PITTSBURGH — Michael Vick needed a job. The Pittsburgh Steelers needed a backup quarterback.
One solid workout solved both problems.
The Steelers signed the four-time Pro Bowler to a one-year deal on Tuesday night, hopeful there's enough game left in the 35-year-old's still dangerous legs to provide the defending AFC North champions some insurance should something happen to Ben Roethlisberger.
"There's not a throw on the field he can't make from an arm strength standpoint," Pittsburgh coach Mike Tomlin said. "He's a very experienced guy at what he does at this point in his career and the mobility is still unique even at 35."
Vick spent 2014 with the New York Jets, engineering an upset over the Steelers on Nov. 9 by throwing for two touchdowns in a 20-13 victory, his lone triumph during an otherwise forgettable season. The Jets made no move to retain him and with backup Bruce Gradkowski on injured reserve after hurting his left (non-throwing) hand in last Sunday's preseason win over Green Bay, Pittsburgh didn't hesitate to reach out to Vick.
Tomlin said the situation isn't unlike what the Steelers went through in 2008 when Charlie Batch was injured during training camp. Pittsburgh brought in Byron Leftwich and Daunte Culpepper and put them through the paces at Latrobe High School before signing Leftwich, who ended up playing four seasons in two different stints with the team.
"(Leftwich) gave us several good years of service ... a guy that was a franchise quarterback who embraced the challenge here," Tomlin said. "I imagine Mike is of the same mindset."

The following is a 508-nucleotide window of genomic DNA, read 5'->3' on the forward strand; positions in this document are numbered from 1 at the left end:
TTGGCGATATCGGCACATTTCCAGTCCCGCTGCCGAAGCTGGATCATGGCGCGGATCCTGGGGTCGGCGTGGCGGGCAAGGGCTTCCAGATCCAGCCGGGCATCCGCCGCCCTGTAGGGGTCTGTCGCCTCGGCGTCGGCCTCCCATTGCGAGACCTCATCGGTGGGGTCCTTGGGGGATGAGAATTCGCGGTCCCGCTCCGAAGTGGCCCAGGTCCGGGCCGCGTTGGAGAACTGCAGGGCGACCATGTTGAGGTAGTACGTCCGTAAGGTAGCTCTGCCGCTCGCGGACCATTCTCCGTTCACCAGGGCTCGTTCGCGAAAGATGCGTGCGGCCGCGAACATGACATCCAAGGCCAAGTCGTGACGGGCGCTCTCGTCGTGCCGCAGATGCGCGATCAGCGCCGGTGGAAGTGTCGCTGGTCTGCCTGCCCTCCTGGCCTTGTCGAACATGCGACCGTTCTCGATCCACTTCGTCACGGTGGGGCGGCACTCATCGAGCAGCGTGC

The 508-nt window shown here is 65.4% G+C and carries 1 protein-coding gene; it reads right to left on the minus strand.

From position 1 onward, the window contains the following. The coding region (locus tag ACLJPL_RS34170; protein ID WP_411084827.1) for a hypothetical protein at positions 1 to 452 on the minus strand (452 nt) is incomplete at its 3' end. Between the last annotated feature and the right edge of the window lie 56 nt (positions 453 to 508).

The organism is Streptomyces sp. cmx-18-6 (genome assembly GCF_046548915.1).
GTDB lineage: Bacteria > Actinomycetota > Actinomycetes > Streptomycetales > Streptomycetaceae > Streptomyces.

Vick is more than six years removed a lengthy prison stay following his federal conviction for financing a dogfighting conspiracy. The arrest and subsequent downfall forced him out of the league in his prime, though he resurrected his career with Philadelphia, making the Pro Bowl in 2010 after throwing for 3,018 yards and 21 touchdowns. The last three years have been a steady decline and he was little more than a situational specialist last season for the Jets behind Geno Smith.
Still, his presence carries weight. Steelers running back Le'Veon Bell said he was "starstruck" when he ran into Vick before practice.
"He's a guy I idolized growing up," Bell said.
One who has made a concerted effort to become an advocate for animals even as the stigma of his crime persists, something that hasn't gone unnoticed by Pittsburgh's front office.
"Obviously we're sensitive to those potential things but we are going to do our due diligence," Tomlin said. "Rest assured that we've done that, but rest assured he's done a lot since he's gone through some of the things he's gone through and his track record at this point in that regard speaks for itself."
There is no chance of Vick being in the mix for the starting job so long as Roethlisberger — who hasn't missed a game in two years — remains healthy. Vick instead will get a chance to beat out Landry Jones for the No. 2 spot. Jones remains a project entering his third season, though Tomlin has stressed repeatedly that the "arrow is pointing up" in terms of Jones' development.
Vick, however, could be an intriguing option for an offense that ranked second in the league last year behind Roethlisberger, Bell and wide receiver Antonio Brown. He gave the Steelers an up-close look at what he could do during that odd victory in mid-November — a loss that nearly derailed Pittsburgh's momentum on its way to a division title — and there remains an intense respect for his erratic if singular talent.
Roethlisberger, an unabashed dog lover whose foundation provides support for K-9 units in the region, isn't concerned about Vick's past misdeeds becoming a factor.
"This is a locker room, and it's about football," he said. "And that's what matters most to me."
Copyright 2015 The Associated Press. All rights reserved. This material may not be published, broadcast, rewritten or redistributed.